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Budget Worksheet For New College Graduates: How to Master Your Money

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Congratulations, you’re done with school! Living on a student budget in college does little to prepare you for life post-graduation. With your first professional job, you likely have more money and dozens of ways to spend it.

While overwhelming, following a few simple money tips will help you pad your bank account, pay bills, and avoid debt. This guide shares a helpful budget worksheet for new college graduates to master their finances.

What Is a Good Budget Worksheet for Recent College Graduates?​


Following a simple budget template is critical when you’re new to managing your cash. You must balance new-found liabilities like student loans while trying to save for retirement.

Don’t let this new burden lull you to inaction. Instead, following the simple 50/30/20 rule to budgeting is a fantastic way to balance your monthly budget.

Here’s how it works:

  • Spend 50 percent on your needs, such as monthly rent, groceries, and debt repayment
  • Spend 30 percent on items you want, like travel and other entertainment
  • Spend 20 percent on saving and additional payments on debt

Don’t feel bound to this guideline since your situation might be different. Personal finance is personal, so adjust these parameters to your specific budget categories and savings goals.

You can use our sample printable budget worksheet below to start a basic plan. Input your monthly income in the “Salary 1” field.

monthly budget template
Budgeting worksheet

If you have a partner, put their salary information in the “Salary 2” field. Any income you earn on the side should go in the “Miscellaneous” section.

Then, fill out the expense fields with the costs that apply to you. After you supply all of the information, you should see a surplus or deficit line on the bottom right of the spreadsheet.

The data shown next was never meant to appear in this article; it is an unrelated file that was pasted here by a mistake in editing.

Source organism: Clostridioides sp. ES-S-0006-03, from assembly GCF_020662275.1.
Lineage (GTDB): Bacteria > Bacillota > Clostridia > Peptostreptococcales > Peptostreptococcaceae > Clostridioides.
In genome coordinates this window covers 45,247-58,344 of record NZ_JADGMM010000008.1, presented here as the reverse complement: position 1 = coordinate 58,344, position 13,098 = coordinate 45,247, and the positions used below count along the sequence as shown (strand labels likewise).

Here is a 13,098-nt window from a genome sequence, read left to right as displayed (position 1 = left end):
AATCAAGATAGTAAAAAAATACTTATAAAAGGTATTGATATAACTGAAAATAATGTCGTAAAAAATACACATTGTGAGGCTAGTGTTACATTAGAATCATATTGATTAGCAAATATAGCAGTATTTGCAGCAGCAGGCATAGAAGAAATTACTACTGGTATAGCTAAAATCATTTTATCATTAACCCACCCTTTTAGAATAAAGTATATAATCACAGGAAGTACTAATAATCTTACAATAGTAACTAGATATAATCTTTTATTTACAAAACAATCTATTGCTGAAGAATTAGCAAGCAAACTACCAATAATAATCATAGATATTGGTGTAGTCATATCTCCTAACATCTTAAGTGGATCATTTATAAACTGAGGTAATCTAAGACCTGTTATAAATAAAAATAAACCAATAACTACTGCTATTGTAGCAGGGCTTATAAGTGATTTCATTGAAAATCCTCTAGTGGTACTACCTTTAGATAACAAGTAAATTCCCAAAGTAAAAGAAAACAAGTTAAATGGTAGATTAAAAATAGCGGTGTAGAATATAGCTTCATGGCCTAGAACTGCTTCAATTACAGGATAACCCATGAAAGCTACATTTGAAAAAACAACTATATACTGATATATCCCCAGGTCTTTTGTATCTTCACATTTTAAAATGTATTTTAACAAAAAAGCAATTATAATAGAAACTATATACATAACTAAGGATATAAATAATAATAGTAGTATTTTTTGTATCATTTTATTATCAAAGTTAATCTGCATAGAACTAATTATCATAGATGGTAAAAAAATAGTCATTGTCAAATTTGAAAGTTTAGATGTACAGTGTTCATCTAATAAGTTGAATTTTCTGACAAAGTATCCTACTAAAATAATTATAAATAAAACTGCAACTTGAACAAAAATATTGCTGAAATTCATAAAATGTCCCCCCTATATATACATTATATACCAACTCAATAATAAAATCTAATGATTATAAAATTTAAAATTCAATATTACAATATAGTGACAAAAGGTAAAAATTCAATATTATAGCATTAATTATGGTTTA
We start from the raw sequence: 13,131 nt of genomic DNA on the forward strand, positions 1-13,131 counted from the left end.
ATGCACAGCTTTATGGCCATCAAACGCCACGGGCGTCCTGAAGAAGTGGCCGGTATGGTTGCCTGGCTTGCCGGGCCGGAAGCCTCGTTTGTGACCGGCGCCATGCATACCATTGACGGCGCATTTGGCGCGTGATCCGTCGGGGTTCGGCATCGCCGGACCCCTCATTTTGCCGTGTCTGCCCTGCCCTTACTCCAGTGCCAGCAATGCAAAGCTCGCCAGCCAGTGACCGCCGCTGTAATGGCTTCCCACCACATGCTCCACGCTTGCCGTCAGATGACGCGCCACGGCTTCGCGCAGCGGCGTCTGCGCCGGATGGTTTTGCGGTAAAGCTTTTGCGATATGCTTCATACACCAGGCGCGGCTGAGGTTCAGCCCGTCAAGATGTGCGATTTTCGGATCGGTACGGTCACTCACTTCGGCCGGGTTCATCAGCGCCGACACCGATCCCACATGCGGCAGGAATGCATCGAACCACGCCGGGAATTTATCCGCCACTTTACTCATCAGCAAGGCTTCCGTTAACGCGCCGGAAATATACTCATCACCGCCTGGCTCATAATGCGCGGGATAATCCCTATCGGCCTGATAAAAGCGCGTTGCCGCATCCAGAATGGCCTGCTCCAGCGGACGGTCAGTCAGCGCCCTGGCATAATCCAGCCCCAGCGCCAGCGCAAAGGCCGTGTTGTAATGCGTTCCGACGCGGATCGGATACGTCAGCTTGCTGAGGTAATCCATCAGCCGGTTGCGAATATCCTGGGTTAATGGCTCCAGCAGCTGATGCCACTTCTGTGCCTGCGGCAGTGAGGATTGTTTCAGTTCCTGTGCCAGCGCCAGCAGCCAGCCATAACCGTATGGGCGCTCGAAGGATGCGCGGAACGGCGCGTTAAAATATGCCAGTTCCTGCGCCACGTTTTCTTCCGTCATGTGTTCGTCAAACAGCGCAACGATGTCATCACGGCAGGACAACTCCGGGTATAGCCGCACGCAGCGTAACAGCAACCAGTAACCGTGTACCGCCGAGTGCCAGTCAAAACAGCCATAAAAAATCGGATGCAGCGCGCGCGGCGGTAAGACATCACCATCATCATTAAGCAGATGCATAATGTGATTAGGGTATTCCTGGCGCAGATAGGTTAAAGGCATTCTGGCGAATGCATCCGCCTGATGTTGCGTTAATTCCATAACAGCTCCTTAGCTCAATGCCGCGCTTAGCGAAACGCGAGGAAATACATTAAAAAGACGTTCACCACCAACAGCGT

Download Our Free Starter Budget Template Now

Know Your Priorities​


It’s impossible to attack every goal at once. Part of budgeting 101 is analyzing your goals and determining their priority level.

Here are some common targets you should have to achieve financial stability:

  • Actively work to save at least $1,000 in your emergency fund.
  • Start saving for retirement through the 401(k) account available at your job, and save enough to receive the match. If you don’t have access to a 401(k), open an IRA.
  • Pay off non-student loan debt and avoid credit card debt.
  • Build your savings account to have at least three months of living expenses.

Budgeting apps like You Need A Budget (YNAB) can be a helpful resource for new grads to think through these priorities. They help you analyze your spending and align your expenses with your financial goals.

Determine Your Income​


Income is one-half of your budget. Increasing your earnings is good for your checking account and helps you manage your expenses more easily.

Don’t hesitate to pursue multiple sources of income to help stabilize your finances. This includes taking on additional duties at your day job or pursuing a side hustle.

Side hustle apps let you identify online opportunities or gigs in your area. Find one that works with your schedule, then use the earnings to start saving money and kill any outstanding debt.

The more you work to make money, the better sheltered you are from wild swings in your finances.

Assess Your Expenses​


When looking at any budget worksheet for new college graduates, you will see two types of common expenses. These include fixed and variable.

Fixed expenses are as they sound. They are the same amount every month. Variable expenses vary from month to month. Regardless of the expense type, spending less allows you to focus resources on other priorities.

Here’s how to plan for each.

Fixed Expenses​


Fixed expenses are often the largest responsibility you have. Common fixed household expenses include:

  • Monthly rent
  • Renters insurance
  • Car payments
  • Life insurance premiums
  • Auto insurance premiums

You may also have student loan payments that are fixed. It’s best to look for ways to save money each month on these expenses.

For example, you can compare multiple insurers to get the best rate for car insurance. Living with a roommate is another fantastic way to lower living expenses. Additionally, try to avoid an expensive car loan.

Variable Expenses​


Variable expenses can make or break a budget for new college graduates. They symbolize the daily spending choices you make.

Common variable expenses include:

  • Groceries
  • Entertainment
  • Hobbies
  • Dining out
  • Personal expenses
  • Clothing
  • Utilities
  • Gas